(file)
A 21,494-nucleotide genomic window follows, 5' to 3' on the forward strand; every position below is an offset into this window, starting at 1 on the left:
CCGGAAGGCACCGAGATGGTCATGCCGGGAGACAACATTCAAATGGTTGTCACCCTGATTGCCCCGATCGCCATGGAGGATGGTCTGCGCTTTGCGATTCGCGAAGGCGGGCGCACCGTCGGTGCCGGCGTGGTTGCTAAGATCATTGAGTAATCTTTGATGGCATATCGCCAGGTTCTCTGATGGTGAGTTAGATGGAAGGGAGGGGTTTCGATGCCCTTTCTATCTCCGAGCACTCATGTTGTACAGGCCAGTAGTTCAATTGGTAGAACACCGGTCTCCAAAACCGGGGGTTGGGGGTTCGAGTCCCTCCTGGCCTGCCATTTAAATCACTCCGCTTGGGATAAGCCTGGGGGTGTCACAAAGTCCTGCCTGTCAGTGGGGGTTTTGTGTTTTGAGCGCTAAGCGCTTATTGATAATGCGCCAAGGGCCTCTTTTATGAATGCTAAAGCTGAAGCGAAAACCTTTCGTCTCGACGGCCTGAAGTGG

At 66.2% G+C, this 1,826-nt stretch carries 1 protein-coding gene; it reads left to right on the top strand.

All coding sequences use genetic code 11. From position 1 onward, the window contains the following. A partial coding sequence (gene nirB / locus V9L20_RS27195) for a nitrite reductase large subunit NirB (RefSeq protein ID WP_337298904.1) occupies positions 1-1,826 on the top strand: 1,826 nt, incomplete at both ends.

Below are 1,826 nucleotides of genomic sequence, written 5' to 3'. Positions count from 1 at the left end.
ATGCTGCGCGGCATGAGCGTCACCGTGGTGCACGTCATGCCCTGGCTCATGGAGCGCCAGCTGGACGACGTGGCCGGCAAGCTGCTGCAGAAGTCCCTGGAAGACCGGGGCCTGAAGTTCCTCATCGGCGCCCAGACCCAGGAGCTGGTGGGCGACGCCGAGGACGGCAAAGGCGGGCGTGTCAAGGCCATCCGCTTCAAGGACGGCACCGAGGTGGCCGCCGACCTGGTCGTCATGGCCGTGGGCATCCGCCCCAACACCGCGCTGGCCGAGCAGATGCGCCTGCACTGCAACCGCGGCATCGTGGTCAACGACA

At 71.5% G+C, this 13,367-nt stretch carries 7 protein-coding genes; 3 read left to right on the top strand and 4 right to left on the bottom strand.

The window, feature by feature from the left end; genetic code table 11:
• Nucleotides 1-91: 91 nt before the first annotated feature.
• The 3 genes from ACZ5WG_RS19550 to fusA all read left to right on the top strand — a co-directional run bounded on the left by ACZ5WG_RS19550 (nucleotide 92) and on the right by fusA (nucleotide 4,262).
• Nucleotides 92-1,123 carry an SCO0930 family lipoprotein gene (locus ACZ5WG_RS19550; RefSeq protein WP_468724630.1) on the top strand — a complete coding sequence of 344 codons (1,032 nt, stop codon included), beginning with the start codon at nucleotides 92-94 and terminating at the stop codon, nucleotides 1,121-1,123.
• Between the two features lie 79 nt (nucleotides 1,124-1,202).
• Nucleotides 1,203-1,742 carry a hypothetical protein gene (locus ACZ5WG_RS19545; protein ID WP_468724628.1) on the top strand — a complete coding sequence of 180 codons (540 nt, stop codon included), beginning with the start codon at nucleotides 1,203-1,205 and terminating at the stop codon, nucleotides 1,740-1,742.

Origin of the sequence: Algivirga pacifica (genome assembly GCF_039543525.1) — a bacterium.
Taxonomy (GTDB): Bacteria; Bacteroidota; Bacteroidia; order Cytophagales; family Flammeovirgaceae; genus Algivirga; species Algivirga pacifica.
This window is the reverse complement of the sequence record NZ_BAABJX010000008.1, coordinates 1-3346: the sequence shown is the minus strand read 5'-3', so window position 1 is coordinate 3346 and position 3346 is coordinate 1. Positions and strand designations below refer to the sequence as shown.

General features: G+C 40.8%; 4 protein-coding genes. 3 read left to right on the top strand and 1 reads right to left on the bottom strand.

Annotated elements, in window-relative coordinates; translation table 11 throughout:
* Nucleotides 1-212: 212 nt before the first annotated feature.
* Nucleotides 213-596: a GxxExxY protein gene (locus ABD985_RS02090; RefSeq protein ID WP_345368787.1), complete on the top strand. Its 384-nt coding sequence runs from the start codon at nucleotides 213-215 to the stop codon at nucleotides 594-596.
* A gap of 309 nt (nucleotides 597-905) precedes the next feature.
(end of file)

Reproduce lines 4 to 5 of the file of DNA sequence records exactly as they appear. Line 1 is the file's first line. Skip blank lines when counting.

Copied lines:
All coding sequences use genetic code 11. From position 1 onward, the window contains the following. A partial coding sequence (gene nirB / locus V9L20_RS27195) for a nitrite reductase large subunit NirB (RefSeq protein ID WP_337298904.1) occupies positions 1-1,826 on the top strand: 1,826 nt, incomplete at both ends.

Below are 1,826 nucleotides of genomic sequence, written 5' to 3'. Positions count from 1 at the left end.